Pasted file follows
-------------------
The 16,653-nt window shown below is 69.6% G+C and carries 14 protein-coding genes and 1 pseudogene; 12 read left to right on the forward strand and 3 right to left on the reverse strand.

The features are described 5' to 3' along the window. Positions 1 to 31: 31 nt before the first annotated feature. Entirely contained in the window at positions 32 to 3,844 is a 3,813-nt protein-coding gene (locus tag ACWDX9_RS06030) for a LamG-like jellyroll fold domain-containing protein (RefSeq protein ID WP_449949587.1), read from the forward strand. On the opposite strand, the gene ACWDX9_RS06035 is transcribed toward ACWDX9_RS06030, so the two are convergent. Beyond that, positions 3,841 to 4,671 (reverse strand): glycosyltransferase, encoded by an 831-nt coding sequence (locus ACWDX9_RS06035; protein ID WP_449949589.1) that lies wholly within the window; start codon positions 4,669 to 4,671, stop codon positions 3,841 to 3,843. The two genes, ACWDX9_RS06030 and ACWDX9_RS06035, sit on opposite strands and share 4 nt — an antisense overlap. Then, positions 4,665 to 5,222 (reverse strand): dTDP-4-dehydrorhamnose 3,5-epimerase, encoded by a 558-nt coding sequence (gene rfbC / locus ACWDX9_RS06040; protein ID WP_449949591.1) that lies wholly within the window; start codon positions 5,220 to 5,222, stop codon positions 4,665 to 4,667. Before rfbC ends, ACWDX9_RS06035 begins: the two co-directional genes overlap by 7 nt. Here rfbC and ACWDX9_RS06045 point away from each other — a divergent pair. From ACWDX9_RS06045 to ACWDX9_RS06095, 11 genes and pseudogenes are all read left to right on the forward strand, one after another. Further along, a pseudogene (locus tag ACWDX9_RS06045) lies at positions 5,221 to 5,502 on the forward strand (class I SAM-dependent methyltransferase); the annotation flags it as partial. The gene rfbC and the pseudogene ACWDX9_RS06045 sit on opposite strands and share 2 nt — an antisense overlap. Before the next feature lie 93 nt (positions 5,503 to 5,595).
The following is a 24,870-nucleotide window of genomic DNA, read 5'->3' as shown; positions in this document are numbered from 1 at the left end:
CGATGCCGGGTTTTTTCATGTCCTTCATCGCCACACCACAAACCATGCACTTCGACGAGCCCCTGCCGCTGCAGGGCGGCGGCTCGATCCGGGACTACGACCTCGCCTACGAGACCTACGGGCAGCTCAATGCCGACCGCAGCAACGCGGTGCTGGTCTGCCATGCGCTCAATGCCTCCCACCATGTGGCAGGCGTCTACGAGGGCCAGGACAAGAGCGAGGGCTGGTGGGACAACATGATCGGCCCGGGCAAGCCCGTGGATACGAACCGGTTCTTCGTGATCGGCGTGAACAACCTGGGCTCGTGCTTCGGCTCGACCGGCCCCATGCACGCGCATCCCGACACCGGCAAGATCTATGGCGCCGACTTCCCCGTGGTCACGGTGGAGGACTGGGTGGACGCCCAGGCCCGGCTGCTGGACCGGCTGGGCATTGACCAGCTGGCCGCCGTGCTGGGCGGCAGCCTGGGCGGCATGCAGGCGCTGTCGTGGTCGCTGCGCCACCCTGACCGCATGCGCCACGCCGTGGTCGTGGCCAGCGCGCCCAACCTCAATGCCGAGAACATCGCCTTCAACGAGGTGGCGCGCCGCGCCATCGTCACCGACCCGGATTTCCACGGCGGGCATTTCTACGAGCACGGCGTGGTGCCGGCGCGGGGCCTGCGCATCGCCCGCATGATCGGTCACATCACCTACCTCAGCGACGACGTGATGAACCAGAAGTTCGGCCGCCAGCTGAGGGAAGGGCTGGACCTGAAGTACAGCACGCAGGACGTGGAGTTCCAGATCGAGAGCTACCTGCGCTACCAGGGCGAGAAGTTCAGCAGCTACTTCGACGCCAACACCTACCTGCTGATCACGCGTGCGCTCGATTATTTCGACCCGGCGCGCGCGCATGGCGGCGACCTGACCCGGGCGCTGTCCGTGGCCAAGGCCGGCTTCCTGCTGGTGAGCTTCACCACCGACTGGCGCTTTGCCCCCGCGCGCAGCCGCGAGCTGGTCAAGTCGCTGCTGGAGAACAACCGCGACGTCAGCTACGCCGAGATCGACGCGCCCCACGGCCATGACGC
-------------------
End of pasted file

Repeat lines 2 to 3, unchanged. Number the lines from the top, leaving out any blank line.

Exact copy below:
The features are described 5' to 3' along the window. Positions 1 to 31: 31 nt before the first annotated feature. Entirely contained in the window at positions 32 to 3,844 is a 3,813-nt protein-coding gene (locus tag ACWDX9_RS06030) for a LamG-like jellyroll fold domain-containing protein (RefSeq protein ID WP_449949587.1), read from the forward strand. On the opposite strand, the gene ACWDX9_RS06035 is transcribed toward ACWDX9_RS06030, so the two are convergent. Beyond that, positions 3,841 to 4,671 (reverse strand): glycosyltransferase, encoded by an 831-nt coding sequence (locus ACWDX9_RS06035; protein ID WP_449949589.1) that lies wholly within the window; start codon positions 4,669 to 4,671, stop codon positions 3,841 to 3,843. The two genes, ACWDX9_RS06030 and ACWDX9_RS06035, sit on opposite strands and share 4 nt — an antisense overlap. Then, positions 4,665 to 5,222 (reverse strand): dTDP-4-dehydrorhamnose 3,5-epimerase, encoded by a 558-nt coding sequence (gene rfbC / locus ACWDX9_RS06040; protein ID WP_449949591.1) that lies wholly within the window; start codon positions 5,220 to 5,222, stop codon positions 4,665 to 4,667. Before rfbC ends, ACWDX9_RS06035 begins: the two co-directional genes overlap by 7 nt. Here rfbC and ACWDX9_RS06045 point away from each other — a divergent pair. From ACWDX9_RS06045 to ACWDX9_RS06095, 11 genes and pseudogenes are all read left to right on the forward strand, one after another. Further along, a pseudogene (locus tag ACWDX9_RS06045) lies at positions 5,221 to 5,502 on the forward strand (class I SAM-dependent methyltransferase); the annotation flags it as partial. The gene rfbC and the pseudogene ACWDX9_RS06045 sit on opposite strands and share 2 nt — an antisense overlap. Before the next feature lie 93 nt (positions 5,503 to 5,595).
The following is a 24,870-nucleotide window of genomic DNA, read 5'->3' as shown; positions in this document are numbered from 1 at the left end: